Music

Bootsy Collins on the 'Oneness' of Black History Month, His New Video 'Hip Hop Lollipop'

Bootsy Collins presides over a kaleidoscopic funktopia in the video for his new song “Hip Hop Lollipop,” a remake of “Club Funkateers” from his recent album, The Power of the One. The clip features Hamburg artist Fantaazma rapping and dancing around clips of Collins singing the “Funkateers” chorus — “How much you got, how much you gon’ get?” The song features a virtuosic bass solo break by Victor Wooten that’s so hot sparks come flying off his instrument in the clip, as well as impressive saxophone licks by Branford Marsalis.

The video opens with Collins welcoming Fantaazma to his club, giving her the titular hip-hop lollipop, and before long she has transformed, wearing a club-ready sparkly blue jumpsuit and starts rapping about funk, fusion, and music evolution. Patti Collins, Bootsy’s wife and collaborator, also sings the catchy “messin’ with my mind” refrain from the original, while Bootsy vibes in the club.

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“I was just strutting down the street when the Mothership descended on me,” Fantaazma says. “I was touched by Bootzilla’s synergy and became a part of the trilogy. He gave me that ‘hip hop lollipop’ and it flipped my script, now I’m flying on the lollipop ship! I haven’t been the same since. You should try one, it’s so funkin’ fun!”

“It’s kinda like the music evolution of Miles Davis, but with bubblegum hip-hop rap on top, for the youngin’ to really get a lick at her talent,” Collins says. “This remake includes the phenom bassist Victor Wooten. Hope you dig it!”

Collins wanted to release the track, which shouts out Sly Stone and Victor Wooten, during February’s Black History Month. “Black History Month gives us a chance to express our oneness as a unified team, to embrace our blackness, and stay in ‘good trouble’ like our hero, Dr. King,” he says via email. “We stand on the backs of others, in everything we do. You are the Power of the One, to thine self be true. You Dig?!” He signed his missive, “Bootsy baby!!!✌🎸👍”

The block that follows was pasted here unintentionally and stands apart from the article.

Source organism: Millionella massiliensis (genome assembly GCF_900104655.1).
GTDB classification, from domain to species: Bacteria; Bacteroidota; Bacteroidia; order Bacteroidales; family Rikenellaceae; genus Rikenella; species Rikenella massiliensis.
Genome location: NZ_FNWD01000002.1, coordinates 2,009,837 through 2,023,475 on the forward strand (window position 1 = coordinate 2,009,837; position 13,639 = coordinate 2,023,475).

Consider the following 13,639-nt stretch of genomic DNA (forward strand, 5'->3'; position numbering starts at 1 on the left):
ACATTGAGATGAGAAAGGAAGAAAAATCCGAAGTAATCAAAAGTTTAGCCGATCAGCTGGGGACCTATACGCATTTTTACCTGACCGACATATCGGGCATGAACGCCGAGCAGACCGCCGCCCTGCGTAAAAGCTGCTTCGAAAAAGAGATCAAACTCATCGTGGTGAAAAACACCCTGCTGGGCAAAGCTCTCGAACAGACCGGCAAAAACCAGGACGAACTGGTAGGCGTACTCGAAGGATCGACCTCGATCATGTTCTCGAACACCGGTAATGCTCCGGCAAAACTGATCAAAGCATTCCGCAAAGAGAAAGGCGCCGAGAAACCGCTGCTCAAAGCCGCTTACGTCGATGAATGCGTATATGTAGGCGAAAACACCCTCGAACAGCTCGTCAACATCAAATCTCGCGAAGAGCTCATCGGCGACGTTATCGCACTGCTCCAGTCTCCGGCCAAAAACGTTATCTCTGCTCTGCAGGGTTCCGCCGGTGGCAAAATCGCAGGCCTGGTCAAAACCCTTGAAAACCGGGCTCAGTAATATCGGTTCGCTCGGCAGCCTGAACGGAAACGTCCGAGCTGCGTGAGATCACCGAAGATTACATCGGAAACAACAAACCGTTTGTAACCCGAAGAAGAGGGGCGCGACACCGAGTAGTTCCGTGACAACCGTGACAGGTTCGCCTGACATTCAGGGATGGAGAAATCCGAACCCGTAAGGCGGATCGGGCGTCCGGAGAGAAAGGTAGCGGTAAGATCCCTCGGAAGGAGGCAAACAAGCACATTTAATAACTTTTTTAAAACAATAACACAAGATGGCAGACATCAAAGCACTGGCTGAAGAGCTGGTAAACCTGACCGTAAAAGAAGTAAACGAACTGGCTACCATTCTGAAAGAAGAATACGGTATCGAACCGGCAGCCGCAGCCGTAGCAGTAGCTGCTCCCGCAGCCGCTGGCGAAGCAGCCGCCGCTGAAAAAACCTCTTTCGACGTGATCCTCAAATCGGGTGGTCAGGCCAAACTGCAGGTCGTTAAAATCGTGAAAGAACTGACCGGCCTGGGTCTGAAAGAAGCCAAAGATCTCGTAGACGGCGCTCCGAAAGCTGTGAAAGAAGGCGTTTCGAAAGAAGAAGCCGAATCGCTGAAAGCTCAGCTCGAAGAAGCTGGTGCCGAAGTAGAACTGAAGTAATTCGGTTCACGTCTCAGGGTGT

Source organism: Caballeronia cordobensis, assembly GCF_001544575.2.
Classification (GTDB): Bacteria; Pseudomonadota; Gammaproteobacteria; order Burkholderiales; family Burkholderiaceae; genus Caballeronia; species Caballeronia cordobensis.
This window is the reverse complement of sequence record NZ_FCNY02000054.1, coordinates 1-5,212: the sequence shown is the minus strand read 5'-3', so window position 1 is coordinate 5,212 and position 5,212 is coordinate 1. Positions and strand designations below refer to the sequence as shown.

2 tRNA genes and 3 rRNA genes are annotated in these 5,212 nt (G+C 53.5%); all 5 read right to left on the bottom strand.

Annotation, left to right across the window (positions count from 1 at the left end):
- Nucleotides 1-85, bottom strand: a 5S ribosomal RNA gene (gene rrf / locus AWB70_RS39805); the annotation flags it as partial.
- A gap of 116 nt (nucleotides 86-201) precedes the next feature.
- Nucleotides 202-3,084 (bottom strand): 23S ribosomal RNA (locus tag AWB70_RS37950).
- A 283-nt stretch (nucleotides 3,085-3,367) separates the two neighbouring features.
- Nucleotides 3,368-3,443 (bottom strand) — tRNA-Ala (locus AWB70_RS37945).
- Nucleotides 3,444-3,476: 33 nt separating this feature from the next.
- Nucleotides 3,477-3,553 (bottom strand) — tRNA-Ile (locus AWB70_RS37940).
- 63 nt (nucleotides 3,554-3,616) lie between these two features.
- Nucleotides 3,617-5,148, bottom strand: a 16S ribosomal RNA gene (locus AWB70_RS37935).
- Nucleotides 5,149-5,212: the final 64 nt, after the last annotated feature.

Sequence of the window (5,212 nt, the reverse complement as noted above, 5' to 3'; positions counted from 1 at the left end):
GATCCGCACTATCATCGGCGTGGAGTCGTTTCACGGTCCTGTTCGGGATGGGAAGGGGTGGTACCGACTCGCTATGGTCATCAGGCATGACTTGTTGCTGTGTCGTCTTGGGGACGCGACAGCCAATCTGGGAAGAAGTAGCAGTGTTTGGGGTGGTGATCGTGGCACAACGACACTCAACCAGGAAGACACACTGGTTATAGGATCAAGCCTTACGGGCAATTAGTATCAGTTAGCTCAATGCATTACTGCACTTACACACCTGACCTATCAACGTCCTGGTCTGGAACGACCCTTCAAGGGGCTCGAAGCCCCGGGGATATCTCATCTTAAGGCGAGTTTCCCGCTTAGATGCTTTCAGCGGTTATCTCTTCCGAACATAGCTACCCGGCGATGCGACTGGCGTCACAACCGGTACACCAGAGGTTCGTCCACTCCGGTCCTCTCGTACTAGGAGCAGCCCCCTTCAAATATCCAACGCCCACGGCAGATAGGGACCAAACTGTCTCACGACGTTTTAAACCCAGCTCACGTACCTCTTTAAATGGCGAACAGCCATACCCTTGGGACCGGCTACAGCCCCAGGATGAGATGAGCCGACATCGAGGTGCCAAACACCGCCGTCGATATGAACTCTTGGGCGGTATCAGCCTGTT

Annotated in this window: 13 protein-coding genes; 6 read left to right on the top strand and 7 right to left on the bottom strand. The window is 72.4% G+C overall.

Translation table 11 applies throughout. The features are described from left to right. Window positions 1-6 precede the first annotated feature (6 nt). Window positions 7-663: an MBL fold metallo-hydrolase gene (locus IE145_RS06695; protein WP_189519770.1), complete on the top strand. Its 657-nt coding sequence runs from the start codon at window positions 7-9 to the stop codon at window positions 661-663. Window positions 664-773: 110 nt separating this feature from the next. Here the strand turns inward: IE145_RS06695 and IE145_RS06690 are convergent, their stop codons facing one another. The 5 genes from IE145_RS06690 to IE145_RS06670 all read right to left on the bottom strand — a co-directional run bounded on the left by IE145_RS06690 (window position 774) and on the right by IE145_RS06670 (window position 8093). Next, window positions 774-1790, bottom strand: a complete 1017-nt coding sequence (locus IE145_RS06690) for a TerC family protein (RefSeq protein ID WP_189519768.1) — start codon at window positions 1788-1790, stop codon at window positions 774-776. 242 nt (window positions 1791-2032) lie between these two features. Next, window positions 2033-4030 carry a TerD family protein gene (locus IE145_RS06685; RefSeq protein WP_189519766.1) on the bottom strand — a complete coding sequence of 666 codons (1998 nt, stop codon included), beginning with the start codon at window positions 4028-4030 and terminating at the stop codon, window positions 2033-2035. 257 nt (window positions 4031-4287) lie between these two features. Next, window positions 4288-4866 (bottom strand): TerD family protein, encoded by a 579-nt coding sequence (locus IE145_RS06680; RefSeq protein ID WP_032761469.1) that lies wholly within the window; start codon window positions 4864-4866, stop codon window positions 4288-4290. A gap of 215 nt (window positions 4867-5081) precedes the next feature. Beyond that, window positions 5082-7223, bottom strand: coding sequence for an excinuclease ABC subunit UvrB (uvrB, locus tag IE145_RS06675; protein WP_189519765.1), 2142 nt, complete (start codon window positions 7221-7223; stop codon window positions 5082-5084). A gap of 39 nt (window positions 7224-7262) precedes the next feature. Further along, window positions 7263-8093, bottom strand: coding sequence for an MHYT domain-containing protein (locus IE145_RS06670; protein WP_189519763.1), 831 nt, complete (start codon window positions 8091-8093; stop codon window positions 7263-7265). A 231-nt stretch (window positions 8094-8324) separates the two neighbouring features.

Collins recently reflected on his own history for Rolling Stone’s 500 Greatest Albums podcast in which he discussed the making of Parliament’s Mothership Connection LP. In the episode, which also features interviews with George Clinton, Fred Wesley, and many others, Collins unpacks the stories behind “P-Funk (Wants to Get Funked Up),” “Mothership Connection (Star Child),” and the group’s first gold single, “Give Up the Funk (Tear the Roof Off the Sucker).” “I would say everybody was so ‘on the one’ that we never even thought about it,” Collins said in the podcast. “We were just having a good time. To me, one song didn’t overcome another. So it was all to me like one big jam. Like one big jam party.”

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